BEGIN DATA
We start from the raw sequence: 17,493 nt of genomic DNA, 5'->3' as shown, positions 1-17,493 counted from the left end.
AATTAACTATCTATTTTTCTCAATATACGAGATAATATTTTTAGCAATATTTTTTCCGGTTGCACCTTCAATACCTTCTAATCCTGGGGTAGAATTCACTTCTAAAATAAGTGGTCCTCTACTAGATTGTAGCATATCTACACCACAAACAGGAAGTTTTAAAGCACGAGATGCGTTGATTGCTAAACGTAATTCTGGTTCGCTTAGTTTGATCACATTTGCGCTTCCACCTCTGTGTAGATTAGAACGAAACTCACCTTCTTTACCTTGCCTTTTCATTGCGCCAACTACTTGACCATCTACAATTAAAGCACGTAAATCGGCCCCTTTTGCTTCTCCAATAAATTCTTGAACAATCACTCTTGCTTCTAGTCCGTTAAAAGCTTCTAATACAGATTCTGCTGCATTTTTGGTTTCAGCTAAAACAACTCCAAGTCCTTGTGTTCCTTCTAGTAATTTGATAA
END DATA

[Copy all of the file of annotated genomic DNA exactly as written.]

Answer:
We start from the raw sequence: 17,493 nt of genomic DNA, 5'->3' as shown, positions 1-17,493 counted from the left end.
AATTAACTATCTATTTTTCTCAATATACGAGATAATATTTTTAGCAATATTTTTTCCGGTTGCACCTTCAATACCTTCTAATCCTGGGGTAGAATTCACTTCTAAAATAAGTGGTCCTCTACTAGATTGTAGCATATCTACACCACAAACAGGAAGTTTTAAAGCACGAGATGCGTTGATTGCTAAACGTAATTCTGGTTCGCTTAGTTTGATCACATTTGCGCTTCCACCTCTGTGTAGATTAGAACGAAACTCACCTTCTTTACCTTGCCTTTTCATTGCGCCAACTACTTGACCATCTACAATTAAAGCACGTAAATCGGCCCCTTTTGCTTCTCCAATAAATTCTTGAACAATCACTCTTGCTTCTAGTCCGTTAAAAGCTTCTAATACAGATTCTGCTGCATTTTTGGTTTCAGCTAAAACAACTCCAAGTCCTTGTGTTCCTTCTAGTAATTTGATAA